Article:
OAP Clinical Framework


The Clinical Framework supports the OAP Outcomes and Guiding Principles (Appendix B) by promoting consistency of approach amongst OAP service providers. It also recognizes the skilled and dedicated practitioners from across sectors and disciplines providing exemplary practices in partnership with children/youth with ASD and their families.

The framework aims to contribute to an ongoing discussion of what it means, in concrete real-life terms, to provide individualized and child-, youth- and family-centred services. It sets the stage for the development of positive, trusting relationships amongst families, support and service providers, educators and community partners. The goal of the OAP is to provide a personalized system of care that offers effective and evidence-based practices/interventions so that each child or youth with ASD in Ontario, within the context of their family and community, can reach their optimal potential.

ASD Clinical Expert Committee

The ASD CEC was established in 2012 to provide advice to the Ministry of Children and Youth Services on effective intervention, current research, and best clinical practices for working with children and young people with ASD.

An important long-term goal of the CEC is to aid in the development of a model of care that is up-to-date with the state of evidence, and includes a comprehensive continuum of services and supports for children and youth with ASD and their families.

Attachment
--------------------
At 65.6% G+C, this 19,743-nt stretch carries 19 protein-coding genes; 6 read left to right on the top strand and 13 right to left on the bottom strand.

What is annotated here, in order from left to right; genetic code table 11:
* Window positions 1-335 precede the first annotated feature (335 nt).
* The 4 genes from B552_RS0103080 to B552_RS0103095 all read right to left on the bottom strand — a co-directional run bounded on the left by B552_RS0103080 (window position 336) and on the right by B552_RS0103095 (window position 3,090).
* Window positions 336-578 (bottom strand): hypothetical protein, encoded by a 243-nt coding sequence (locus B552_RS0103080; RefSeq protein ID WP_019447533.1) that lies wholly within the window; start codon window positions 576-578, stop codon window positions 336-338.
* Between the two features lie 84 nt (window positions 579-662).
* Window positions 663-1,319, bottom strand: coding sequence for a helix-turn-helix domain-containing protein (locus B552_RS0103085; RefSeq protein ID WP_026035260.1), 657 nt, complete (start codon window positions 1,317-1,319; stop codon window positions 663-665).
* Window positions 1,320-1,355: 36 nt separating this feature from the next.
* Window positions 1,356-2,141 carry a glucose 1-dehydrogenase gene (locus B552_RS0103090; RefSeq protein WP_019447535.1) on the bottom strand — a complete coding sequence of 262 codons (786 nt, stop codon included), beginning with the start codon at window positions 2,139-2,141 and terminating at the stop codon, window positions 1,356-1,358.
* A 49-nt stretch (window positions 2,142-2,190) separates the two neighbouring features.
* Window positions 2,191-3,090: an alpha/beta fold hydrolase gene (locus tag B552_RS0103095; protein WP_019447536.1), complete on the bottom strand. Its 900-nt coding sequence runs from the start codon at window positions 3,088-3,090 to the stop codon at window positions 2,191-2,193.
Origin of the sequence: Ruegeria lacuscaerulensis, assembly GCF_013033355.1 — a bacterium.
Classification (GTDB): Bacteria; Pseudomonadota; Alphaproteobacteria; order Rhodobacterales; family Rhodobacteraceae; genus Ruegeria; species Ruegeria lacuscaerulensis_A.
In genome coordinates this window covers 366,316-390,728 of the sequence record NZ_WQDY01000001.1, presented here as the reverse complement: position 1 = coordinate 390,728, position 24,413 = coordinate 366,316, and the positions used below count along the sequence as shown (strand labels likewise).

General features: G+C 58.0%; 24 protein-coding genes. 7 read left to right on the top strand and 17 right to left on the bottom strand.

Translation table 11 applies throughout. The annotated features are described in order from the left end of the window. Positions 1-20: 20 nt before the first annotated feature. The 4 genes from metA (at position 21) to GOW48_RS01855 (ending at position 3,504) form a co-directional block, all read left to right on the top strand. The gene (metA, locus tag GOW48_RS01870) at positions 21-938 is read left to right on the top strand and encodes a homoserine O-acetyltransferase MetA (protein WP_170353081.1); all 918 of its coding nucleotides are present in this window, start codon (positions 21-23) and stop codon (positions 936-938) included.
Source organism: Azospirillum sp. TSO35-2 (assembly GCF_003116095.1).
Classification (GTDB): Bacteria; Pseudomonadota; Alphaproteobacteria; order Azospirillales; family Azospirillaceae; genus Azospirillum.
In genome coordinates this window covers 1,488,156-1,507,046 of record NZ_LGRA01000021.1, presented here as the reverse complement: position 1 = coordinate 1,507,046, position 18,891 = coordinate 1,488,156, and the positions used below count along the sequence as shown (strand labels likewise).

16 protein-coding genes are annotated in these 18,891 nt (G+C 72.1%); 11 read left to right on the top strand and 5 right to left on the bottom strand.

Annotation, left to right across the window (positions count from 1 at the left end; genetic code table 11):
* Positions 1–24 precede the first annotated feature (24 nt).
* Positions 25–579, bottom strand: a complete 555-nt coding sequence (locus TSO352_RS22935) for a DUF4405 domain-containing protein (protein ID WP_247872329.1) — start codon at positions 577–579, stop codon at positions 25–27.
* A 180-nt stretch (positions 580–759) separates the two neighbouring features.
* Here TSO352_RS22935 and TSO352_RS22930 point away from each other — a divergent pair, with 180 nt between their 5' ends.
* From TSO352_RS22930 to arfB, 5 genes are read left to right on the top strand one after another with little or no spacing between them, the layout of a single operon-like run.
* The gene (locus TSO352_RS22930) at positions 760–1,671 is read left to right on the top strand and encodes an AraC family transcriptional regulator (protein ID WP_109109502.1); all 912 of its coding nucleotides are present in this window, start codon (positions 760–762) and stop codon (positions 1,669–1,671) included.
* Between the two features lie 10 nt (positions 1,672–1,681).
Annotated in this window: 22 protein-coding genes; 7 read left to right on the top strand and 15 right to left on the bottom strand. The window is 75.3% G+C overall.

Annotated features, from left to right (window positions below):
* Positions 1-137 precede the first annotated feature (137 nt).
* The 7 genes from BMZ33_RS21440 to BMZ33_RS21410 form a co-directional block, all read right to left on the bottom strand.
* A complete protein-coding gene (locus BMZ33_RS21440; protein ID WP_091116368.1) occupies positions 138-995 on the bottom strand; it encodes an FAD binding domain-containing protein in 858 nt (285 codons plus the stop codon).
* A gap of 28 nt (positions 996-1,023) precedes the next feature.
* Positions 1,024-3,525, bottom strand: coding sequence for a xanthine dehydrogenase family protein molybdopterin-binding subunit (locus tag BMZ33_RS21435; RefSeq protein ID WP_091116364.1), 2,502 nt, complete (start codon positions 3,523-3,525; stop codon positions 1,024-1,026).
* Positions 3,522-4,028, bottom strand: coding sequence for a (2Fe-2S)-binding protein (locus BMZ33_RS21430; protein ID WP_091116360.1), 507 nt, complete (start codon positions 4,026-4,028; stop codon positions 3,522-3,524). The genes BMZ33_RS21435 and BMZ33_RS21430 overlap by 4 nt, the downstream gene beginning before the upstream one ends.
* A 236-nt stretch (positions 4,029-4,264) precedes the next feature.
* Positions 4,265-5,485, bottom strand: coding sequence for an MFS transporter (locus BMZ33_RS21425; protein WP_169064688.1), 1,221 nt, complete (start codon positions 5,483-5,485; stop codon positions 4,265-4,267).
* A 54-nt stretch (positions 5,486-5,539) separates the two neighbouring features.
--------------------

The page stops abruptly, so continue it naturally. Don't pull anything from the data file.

CEC Members

Susan Honeyman, Chair, M.A., Reg. CASLPO, CCC-SLP
Wendy Roberts, Vice-Chair, M.D., FRCP(C)
Lise Bisnaire, Ph.D., C.Psych.
Jessica Brian, Ph.D., C.Psych.
Irene Drmic, Ph.D., C.Psych.
Maurice Feldman, Ph.D., BCBA-D, C.Psych.
Stelios Georgiades, Ph.D.
Ian Roth, M.H.Sc., Reg. CASLPO

CEC Assistants

Ellen Drumm, M.A.
Vivian Lee, Ph.D.
Carly Cermak, M.Cl.Sc., Reg. CASLPO, SLP(C)
Jason Xin Nie, M.Sc.


We would like to sincerely thank our colleague, Dr. Jonathan Weiss, for his incisive guidance regarding our data collection process. Dr. Weiss was a valued member of the CEC from December 2012 until February 2017. We thank Dr. Lisa Schwartz for her advice and expertise in health care ethics. We thank MCYS for making our work possible. Ultimately, we extend our deep appreciation to the many parents, clinicians, and stakeholders who provided their invaluable input to our work.



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2. Szatmari, P., Georgiades, S., Duku, E., Bennett, T., Bryson, S., Fombonne, E, Mirenda, P, Roberts, W., Smith, I.M., Vaillancourt, T., Volden, J., Waddell, C., Zwaigenbaum, L., Elsabbagh, M., Thompson, A., and the Pathways in ASD Study Team (2015). Developmental trajectories of symptoms severity and adaptive functioning in an inception cohort of preschool children with autism spectrum disorder. JAMA Psychiatry, 72(3), 276-283

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7. Gougeon, N. A., Bisnaire, L.M. (2011). Personalized Services: Conceptual and Practical Considerations. Conceptualizing and Operationalizing Personalized Services for Children and Youth with an Autism Spectrum Disorder. Strategic Fund Research Report submitted to Ministry of Children and Youth Services.

8. Ibid.

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11. Hendricks, D. R., & Wehman, P. (2009). Transition from school to adulthood for youth with autism spectrum disorders: Review and recommendations. Focus on Autism and Other Developmental Disabilities, 24, 77–88.